Medieval woman gave birth in her grave after ancient ‘neurosurgery’, scientists discover
The case was identified by researchers as coffin birth – a phenomenon that occurs when a deceased pregnant woman's fetus is expelled within the grave. Known as postmortem fetal extrusion, it occurs following build-up of gas pressure within the decomposing body.
Researchers from the Universities of Ferrara and Bologna in Italy analysed the skeleton of the woman, discovered in 2010 in the town of Imola, Bologna. The remains are believed to date back to between 600 to 700 AD.
The woman was found with the remains of a fetus between her legs. Based on its positioning, researchers concluded it was a case of coffin birth. The fetus’ head and upper body were found outside the woman’s pelvic cavity, while its legs appeared to be inside. Scientists say it was at 38 weeks’ gestation and may have been delivered partially.
The woman also had a five millimeter circular hole in her skull, suggesting she had undergone trepanation, a surgical procedure that involves boring a hole in the skull by either drilling or scraping away layers of bone.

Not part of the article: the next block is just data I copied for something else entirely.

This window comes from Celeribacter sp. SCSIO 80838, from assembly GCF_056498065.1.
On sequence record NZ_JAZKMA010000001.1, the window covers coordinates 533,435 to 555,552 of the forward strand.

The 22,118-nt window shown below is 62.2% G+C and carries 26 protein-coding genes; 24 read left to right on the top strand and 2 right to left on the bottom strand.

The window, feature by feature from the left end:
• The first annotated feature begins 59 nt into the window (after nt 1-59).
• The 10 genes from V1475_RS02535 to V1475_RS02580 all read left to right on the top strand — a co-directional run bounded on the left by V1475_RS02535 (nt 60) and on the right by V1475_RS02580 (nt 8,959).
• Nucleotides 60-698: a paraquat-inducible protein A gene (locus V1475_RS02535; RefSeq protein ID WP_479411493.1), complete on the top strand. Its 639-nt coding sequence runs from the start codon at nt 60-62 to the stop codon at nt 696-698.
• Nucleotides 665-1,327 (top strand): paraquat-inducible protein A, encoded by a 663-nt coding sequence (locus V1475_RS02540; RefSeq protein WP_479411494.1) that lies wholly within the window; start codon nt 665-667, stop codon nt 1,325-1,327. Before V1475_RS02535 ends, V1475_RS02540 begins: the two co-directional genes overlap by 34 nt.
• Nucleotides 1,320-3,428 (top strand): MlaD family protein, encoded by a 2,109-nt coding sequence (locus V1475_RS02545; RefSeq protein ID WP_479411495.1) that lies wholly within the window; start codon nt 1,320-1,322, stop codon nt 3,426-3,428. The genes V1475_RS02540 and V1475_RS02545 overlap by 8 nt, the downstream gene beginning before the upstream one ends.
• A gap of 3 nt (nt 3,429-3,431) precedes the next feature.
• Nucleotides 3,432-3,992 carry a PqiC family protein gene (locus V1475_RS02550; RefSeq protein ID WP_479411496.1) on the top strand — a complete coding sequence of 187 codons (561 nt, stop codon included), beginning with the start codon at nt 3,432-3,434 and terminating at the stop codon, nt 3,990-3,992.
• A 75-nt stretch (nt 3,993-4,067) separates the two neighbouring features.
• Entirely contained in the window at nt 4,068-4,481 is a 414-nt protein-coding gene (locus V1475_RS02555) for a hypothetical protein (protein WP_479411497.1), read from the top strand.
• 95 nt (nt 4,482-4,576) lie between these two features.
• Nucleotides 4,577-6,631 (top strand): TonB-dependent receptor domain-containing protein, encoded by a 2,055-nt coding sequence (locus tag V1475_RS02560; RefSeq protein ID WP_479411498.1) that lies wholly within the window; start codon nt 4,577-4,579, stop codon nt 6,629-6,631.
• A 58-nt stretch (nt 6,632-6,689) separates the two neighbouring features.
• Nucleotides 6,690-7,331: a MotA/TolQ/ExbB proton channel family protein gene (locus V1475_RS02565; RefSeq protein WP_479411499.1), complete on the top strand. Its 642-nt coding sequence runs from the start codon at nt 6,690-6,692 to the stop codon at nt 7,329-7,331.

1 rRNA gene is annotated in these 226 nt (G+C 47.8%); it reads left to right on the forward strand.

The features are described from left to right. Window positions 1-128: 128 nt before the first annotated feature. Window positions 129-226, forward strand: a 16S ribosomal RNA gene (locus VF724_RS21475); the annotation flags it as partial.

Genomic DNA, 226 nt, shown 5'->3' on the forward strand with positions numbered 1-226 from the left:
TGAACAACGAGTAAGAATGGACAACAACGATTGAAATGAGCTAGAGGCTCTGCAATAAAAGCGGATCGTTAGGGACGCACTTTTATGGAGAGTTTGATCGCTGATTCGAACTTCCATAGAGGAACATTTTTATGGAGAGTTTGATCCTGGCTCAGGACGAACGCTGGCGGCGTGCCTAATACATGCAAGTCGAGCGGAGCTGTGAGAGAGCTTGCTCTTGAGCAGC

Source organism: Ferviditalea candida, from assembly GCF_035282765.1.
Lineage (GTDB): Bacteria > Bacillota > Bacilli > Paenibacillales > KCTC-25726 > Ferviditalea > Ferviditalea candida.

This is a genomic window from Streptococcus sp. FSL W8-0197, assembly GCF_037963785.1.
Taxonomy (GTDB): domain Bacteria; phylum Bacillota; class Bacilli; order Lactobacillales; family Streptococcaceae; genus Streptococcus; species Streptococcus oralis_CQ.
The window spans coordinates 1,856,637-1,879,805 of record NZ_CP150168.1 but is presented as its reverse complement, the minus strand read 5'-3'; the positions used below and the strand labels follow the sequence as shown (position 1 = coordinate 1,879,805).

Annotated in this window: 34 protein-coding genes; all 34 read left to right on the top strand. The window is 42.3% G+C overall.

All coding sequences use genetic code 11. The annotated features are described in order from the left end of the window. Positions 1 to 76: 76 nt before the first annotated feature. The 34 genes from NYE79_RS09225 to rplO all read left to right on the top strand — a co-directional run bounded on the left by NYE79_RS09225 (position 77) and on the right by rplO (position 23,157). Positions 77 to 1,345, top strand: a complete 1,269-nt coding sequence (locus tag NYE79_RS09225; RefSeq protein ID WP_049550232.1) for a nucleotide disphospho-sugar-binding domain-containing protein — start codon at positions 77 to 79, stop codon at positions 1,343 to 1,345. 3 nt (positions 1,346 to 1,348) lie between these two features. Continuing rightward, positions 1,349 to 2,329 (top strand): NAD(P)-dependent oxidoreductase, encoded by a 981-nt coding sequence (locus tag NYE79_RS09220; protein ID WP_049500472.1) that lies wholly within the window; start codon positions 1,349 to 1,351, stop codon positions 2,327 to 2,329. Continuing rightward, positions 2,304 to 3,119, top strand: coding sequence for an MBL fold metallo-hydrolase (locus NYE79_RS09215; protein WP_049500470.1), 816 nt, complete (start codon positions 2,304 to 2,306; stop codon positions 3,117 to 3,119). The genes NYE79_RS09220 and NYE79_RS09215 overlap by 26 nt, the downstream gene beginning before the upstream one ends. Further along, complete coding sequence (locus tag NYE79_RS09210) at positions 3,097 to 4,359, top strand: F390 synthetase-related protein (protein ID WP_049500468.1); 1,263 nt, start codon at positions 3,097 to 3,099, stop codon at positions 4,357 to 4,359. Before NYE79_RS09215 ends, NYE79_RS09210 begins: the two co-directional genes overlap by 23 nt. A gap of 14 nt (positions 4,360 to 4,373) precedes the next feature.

As trepanation was once used in the treatment of preeclampsia (high blood pressure related to pregnancy) the researchers proposed that she may have undergone skull surgery for this purpose.
The woman lived for around one week following the surgery, was buried while still pregnant, and had a coffin birth while her body decomposed, researchers concluded. Details of the study are published in the journal World Neurosurgery.
This is not first documented archaeological case of ‘coffin birth’. Last year, a similar case was uncovered at a Black Death burial site near Genoa, Italy.
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